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Sheehan: The Twins Are The Sleeper Of 2019

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(Photo by Brace Hemmelgarn/Getty Images)

It’s been a long, cold winter without baseball, made worse by a Hot Stove League that ran tepid for far too long. The offseason was dominated not by talk of trades and signings, but rather whether enough teams were trying to win, and what that meant for a potential strike or lockout in three years. Bryce Harper and Manny Machado, two of the most desirable free agents, based on age and ability, to ever hit the market, were unemployed well into February.

It’s almost spring, though, and in Arizona and Florida, we have actual baseball games to draw focus, to inspire optimism.

March is when everyone has a chance, even the Orioles, when almost everyone has a chance. This rookie is going to explode on the league. That veteran is in the best shape of his life. The new manager hasn’t gotten blasted on sports radio yet. The new GMs moves haven’t blown up. We know, in this era of superteams, much of the playoff field. The Astros and Dodgers seem like locks to win their divisions. The Yankees or Red Sox will win the American League East, and the other will host a Wild Card Game. The fun is in figuring out who will surprise us.

Last year it was the Athletics, assembling a rotation from spare parts on their way to 97 wins and a wild card. In the National League, the Braves—pegged in this space as a sleeper—watched their young talent explode on the league. Ronald Acuña Jr. won the NL Rookie of the Year award, and Ozzie Albies joined him to create one of the best young duos we’ve ever seen.

This year, the team to watch is the Twins. They were in the postseason just two seasons ago, winning a wild card slot with an 85-77 record. Last year, injuries to center fielder Byron Buxton and third baseman Miguel Sano, combined with an 80-game suspension for shortstop Jorge Polanco, combined to bury them early. The Twins started 9-16, and never got back over .500, much less into contention. Coming into 2019, though, they still have that impressive core of homegrown players at peak ages that gives them a chance to improve quickly.

Buxton is 25 and still struggling to put it together offensively (.230/.285/.387 career), but he still ranks among the fastest players and best defensive center fielders in baseball. Sano, 26, had a lost season in which weight issues and the perception of his effort led the Twins to send him back to high Class A to get right. The Twins have been trying to build a winning team around these two for years, and their chance to overtake the Indians in the AL Central depends largely on getting eight to nine wins of value from the pair.

Think of the 2015 Royals, who won the World Series in the only year in which Eric Hosmer, Mike Moustakas and Alex Gordon were all good. Their opponents that season were the Mets, who peaked when Jacob deGrom, Matt Harvey and Noah Syndergaard combined to make 83 starts, the most they ever would as teammates. Great young talent staying healthy and playing well is a powerful thing. Buxton, Polanco and Sano, combined with righthander Jose Berrios and right fielder Max Kepler, could form a championship-caliber core.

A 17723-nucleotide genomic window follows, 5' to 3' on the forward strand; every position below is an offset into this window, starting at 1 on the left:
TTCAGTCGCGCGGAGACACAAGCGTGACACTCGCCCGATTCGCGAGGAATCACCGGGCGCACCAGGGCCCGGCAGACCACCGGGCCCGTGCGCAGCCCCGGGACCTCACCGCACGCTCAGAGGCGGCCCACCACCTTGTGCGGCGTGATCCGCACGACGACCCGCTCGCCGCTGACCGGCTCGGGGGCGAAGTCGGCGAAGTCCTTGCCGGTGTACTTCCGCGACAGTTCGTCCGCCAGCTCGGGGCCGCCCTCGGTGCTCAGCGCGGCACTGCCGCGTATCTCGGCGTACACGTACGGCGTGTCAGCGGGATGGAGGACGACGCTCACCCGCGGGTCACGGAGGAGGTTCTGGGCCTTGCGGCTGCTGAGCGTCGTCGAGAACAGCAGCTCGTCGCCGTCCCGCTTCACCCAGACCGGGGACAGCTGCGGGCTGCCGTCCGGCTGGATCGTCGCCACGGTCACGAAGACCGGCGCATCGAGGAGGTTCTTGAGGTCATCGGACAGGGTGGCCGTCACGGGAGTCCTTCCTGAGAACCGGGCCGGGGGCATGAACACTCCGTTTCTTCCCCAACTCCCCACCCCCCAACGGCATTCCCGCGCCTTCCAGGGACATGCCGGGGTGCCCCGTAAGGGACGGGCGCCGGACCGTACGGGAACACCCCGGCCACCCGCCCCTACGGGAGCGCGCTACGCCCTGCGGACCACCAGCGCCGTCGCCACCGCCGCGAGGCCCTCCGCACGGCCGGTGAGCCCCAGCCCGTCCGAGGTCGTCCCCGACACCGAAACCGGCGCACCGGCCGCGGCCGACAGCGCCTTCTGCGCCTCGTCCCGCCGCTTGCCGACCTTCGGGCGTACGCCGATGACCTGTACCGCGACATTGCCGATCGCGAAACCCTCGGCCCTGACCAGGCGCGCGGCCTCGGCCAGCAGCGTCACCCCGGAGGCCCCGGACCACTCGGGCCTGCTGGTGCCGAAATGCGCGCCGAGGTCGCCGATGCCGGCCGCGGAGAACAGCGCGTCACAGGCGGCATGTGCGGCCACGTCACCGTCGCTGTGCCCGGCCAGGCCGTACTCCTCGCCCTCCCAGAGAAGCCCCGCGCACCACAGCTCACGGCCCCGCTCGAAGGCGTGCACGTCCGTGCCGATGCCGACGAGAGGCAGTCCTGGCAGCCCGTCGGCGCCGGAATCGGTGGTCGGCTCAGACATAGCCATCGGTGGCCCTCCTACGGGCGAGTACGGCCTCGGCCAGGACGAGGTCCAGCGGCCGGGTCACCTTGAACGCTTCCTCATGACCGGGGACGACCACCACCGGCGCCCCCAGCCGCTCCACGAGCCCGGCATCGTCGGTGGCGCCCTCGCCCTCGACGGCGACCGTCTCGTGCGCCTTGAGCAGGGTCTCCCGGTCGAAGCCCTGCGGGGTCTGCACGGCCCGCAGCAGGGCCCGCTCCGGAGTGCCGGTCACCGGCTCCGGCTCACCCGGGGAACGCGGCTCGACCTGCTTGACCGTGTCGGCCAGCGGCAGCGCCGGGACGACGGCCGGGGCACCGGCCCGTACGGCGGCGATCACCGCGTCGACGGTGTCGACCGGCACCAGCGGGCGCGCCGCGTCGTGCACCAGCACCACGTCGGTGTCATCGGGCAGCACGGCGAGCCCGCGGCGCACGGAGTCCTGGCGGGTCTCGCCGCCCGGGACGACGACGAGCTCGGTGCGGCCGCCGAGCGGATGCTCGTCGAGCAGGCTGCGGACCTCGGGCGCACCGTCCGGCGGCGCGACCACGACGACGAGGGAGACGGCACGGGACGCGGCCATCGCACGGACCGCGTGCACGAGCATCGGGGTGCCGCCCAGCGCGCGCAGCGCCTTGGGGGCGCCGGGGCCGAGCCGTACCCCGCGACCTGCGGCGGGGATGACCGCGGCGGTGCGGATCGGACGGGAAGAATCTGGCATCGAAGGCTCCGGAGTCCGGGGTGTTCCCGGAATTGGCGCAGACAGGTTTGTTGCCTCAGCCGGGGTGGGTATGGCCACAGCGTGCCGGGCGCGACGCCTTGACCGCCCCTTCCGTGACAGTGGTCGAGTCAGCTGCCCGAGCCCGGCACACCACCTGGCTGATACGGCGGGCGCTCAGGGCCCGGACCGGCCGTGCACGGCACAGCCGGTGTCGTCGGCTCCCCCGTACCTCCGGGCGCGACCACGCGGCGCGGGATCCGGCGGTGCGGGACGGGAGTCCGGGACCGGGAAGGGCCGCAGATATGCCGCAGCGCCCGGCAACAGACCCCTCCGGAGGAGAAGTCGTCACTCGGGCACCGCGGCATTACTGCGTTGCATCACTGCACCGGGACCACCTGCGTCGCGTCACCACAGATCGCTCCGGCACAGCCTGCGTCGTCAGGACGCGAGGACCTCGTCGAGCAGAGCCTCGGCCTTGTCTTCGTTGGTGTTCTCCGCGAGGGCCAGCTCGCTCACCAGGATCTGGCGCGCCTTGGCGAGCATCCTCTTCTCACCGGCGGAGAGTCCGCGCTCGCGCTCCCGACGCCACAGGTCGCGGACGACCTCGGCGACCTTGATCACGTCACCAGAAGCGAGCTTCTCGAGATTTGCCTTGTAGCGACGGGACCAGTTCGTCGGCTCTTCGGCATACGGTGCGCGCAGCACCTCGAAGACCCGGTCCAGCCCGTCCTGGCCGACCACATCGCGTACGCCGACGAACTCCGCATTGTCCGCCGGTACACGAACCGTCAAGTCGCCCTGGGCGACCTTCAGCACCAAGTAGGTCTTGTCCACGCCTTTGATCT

The Twins have some depth around that core, too. They’ll miss Joe Mauer’s on-base ability, but bringing in DH Nelson Cruz on a one-year deal will soften the blow. Left fielder Eddie Rosario is coming off a .288/.323/.479 season at 26. Jonathan Schoop replaces Brian Dozier at second base, a buy-low play with some power upside. Internet sensation Willians Astudillo, a catcher/third baseman, hit .355 as a September callup. The Twins scored 738 runs last year, sixth in the AL, and that’s likely their floor in 2019.

The amazing thing about the Twins under general manager Thad Levine is that they’ve finally begun missing bats. For years, the Twins sat out the strikeout revolution, and combining low-whiff pitching staffs with poor defensive teams killed their run prevention. Last season, thanks in part to Berrios’ development and a rebuilt bullpen, the Twins set a franchise high with 1,377 strikeouts and a rate that was right around league average. Righthander Kyle Gibson followed up back-to-back 5.07 ERAs by showing up with an improved slider, and he rode that to a career-best 3.62 mark. Rookie righty Fernando Romero showed flashes of dominance. Lefthander Adalberto Mejia’s elbow problems limited him to five appearances, but he’ll be back this season.

Finding a sleeper team isn’t about projections, which push everyone to the muddled middle. It’s about finding the team that has a group of players with untapped upside. There are few teams who have as much of that as the Twins do. Throw in a weak AL Central, one in which only the Indians are a threat—and even they took the winter off—and you see the Twins’ path not just to another wild card, but to a division title. Buxton, Sano, and Polanco combine to play 400 games. Berrios takes another step forward. The homegrown bullpen, featuring righty Trevor May and lefty Taylor Rogers(^), holds down the late innings. The new guys, Cruz and Schoop and C.J. Cron, hit 80 dingers.

It’s spring, and it’s time to be optimistic. The 2019 Twins are going to surprise everyone and win the AL Central.

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